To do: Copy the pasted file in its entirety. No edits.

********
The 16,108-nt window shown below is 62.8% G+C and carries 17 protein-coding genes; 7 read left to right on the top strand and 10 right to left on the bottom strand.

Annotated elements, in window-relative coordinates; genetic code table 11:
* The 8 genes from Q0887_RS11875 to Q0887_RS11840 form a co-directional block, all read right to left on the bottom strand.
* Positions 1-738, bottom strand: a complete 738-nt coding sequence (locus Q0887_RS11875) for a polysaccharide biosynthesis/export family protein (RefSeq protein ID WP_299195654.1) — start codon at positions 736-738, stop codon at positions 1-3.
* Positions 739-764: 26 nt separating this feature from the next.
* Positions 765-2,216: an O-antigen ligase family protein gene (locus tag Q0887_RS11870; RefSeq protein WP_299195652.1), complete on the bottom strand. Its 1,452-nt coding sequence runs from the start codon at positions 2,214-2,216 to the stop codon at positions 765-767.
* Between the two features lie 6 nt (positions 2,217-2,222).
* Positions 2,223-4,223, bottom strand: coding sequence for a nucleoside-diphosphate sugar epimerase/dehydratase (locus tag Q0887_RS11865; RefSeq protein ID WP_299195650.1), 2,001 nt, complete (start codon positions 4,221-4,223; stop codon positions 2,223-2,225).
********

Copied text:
The 16,108-nt window shown below is 62.8% G+C and carries 17 protein-coding genes; 7 read left to right on the top strand and 10 right to left on the bottom strand.

Annotated elements, in window-relative coordinates; genetic code table 11:
* The 8 genes from Q0887_RS11875 to Q0887_RS11840 form a co-directional block, all read right to left on the bottom strand.
* Positions 1-738, bottom strand: a complete 738-nt coding sequence (locus Q0887_RS11875) for a polysaccharide biosynthesis/export family protein (RefSeq protein ID WP_299195654.1) — start codon at positions 736-738, stop codon at positions 1-3.
* Positions 739-764: 26 nt separating this feature from the next.
* Positions 765-2,216: an O-antigen ligase family protein gene (locus tag Q0887_RS11870; RefSeq protein WP_299195652.1), complete on the bottom strand. Its 1,452-nt coding sequence runs from the start codon at positions 2,214-2,216 to the stop codon at positions 765-767.
* Between the two features lie 6 nt (positions 2,217-2,222).
* Positions 2,223-4,223, bottom strand: coding sequence for a nucleoside-diphosphate sugar epimerase/dehydratase (locus tag Q0887_RS11865; RefSeq protein ID WP_299195650.1), 2,001 nt, complete (start codon positions 4,221-4,223; stop codon positions 2,223-2,225).